Steven Rose in The Guardian:
Yet another book about consciousness? These days it seems no self-respecting neuroscientist should be without at least one book-length stab at explaining how the brain enables that most central, if elusive, feature of what makes us human. This is Susan Greenfield’s second. Yet, as she reminds us, it has only been in the last few decades that consciousness studies, once regarded as the province of philosophers, and off-limits for neuroscience, has become a cottage industry for brain researchers, oblivious to the sceptics who joke that the initiator of this new wave was an anaesthesiologist, Stuart Hameroff, whose day job ought surely to be elucidating the processes through which people become unconscious.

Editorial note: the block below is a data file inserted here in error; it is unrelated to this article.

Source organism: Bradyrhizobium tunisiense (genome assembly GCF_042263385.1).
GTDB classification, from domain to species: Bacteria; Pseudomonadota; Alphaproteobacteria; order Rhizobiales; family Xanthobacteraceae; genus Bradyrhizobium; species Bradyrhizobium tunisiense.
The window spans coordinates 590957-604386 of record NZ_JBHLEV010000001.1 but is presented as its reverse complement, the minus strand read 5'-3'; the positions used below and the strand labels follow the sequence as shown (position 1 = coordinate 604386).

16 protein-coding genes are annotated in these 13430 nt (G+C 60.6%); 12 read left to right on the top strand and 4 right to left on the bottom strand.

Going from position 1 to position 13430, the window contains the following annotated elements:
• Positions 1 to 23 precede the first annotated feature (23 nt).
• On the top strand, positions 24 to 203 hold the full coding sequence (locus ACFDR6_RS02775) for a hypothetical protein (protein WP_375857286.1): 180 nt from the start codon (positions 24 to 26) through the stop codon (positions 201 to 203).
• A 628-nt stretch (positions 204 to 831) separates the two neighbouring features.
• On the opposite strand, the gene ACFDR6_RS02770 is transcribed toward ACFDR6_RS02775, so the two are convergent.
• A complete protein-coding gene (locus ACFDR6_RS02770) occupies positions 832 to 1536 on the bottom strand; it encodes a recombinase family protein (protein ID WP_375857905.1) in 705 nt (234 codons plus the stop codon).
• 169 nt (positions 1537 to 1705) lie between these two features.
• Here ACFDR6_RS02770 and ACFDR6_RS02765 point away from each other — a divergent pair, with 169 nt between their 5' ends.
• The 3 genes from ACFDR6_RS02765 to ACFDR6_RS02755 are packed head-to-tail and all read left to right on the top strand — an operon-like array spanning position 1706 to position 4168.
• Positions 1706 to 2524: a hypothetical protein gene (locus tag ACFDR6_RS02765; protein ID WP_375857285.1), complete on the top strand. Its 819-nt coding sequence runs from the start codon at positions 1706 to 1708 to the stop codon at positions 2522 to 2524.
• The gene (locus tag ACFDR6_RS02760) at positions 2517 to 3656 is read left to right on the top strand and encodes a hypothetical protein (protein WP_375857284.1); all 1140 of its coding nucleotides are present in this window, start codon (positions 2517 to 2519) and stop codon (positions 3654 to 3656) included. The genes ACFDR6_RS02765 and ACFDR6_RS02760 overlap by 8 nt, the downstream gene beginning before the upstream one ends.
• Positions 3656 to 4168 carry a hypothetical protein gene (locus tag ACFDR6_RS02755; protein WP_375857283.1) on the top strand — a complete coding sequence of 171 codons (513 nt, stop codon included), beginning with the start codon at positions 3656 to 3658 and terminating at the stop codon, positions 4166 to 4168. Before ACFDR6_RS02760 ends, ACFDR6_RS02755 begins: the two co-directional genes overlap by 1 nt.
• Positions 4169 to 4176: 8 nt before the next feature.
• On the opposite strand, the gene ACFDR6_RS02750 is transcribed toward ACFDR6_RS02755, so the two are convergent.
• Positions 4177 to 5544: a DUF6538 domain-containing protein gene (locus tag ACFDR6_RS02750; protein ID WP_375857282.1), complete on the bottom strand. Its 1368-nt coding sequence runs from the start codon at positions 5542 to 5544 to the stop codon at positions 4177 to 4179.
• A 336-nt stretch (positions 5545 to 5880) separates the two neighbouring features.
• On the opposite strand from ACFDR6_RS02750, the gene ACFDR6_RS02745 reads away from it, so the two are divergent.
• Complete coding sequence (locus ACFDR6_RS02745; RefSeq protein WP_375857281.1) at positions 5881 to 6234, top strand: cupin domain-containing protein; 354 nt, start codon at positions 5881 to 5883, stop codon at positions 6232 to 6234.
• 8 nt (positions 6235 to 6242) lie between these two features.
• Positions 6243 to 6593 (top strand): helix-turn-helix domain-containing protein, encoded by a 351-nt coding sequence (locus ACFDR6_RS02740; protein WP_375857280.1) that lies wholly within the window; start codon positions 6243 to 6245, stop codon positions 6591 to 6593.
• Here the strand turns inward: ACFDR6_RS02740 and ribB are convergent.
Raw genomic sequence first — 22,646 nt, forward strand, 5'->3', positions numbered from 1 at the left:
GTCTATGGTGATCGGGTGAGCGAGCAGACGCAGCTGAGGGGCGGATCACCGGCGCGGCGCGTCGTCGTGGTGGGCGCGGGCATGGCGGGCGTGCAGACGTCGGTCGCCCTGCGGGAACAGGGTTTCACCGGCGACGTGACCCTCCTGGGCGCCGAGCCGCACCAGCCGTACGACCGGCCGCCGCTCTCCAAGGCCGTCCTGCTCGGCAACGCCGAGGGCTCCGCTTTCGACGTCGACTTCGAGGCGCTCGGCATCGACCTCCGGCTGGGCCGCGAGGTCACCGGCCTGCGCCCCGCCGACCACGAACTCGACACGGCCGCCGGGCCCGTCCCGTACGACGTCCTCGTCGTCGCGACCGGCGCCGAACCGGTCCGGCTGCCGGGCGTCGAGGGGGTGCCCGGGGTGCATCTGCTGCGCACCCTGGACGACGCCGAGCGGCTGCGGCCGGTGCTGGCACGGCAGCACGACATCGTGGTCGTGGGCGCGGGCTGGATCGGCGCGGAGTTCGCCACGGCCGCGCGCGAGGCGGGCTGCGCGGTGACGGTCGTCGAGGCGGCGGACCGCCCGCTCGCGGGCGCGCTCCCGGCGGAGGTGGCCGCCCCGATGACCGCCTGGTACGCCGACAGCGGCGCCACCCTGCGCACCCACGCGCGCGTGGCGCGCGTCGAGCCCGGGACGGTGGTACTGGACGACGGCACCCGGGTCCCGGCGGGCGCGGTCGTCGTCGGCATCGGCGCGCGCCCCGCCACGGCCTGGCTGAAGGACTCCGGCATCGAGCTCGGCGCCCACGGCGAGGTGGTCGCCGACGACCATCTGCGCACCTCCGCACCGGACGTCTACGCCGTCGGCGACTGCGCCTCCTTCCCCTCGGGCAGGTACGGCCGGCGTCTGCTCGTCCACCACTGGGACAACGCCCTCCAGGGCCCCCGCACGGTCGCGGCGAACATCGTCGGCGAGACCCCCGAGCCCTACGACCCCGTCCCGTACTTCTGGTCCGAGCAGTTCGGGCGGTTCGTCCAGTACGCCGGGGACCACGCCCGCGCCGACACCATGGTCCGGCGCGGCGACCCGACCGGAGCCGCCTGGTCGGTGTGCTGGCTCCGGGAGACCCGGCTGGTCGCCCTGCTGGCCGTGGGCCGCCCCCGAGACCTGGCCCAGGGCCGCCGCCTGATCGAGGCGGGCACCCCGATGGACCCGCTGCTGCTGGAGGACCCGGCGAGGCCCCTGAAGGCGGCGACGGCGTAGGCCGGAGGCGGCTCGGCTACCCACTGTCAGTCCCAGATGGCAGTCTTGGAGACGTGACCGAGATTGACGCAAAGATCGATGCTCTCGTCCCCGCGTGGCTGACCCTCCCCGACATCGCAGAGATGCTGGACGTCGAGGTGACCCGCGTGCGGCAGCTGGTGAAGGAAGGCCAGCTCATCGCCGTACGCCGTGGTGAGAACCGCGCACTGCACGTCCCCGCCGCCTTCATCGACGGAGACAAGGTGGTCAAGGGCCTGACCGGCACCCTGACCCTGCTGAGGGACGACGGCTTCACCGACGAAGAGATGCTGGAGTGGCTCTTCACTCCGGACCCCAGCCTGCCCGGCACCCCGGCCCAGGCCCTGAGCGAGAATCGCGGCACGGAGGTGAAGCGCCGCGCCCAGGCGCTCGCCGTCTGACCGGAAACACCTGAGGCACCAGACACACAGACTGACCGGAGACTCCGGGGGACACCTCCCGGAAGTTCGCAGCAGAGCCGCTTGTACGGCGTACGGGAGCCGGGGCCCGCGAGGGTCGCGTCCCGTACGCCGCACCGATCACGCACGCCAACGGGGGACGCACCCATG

This origin may help explain why many brain researchers have such a narrow definition of consciousness, understood by Greenfield, in common with her many peers, as what we retain while awake and lose while asleep or anaesthetised. Such a restricted description raises many questions about this protean term. Can there be consciousness in the abstract, distinct from being conscious of something? Awareness is only one of the several meanings the OED ascribes to consciousness, including self-knowledge and, to me the most important, “the totality of the impressions, thoughts, and feelings, which make up a person’s conscious being”. Neuroscientists are rarely trained in philosophy, but a little modesty might not go amiss. Some committed reductionists among them maintain that consciousness is merely a “user illusion” – that you may think you are making conscious decisions but in “reality” all the hard work is being done by the interactions of nerve cells within the brain. Most, however, are haunted by what their philosophical sympathisers call the “hard problem” of the relationship between objective measures – say of light of a particular wavelength – and qualia, the subjective experience of seeing red.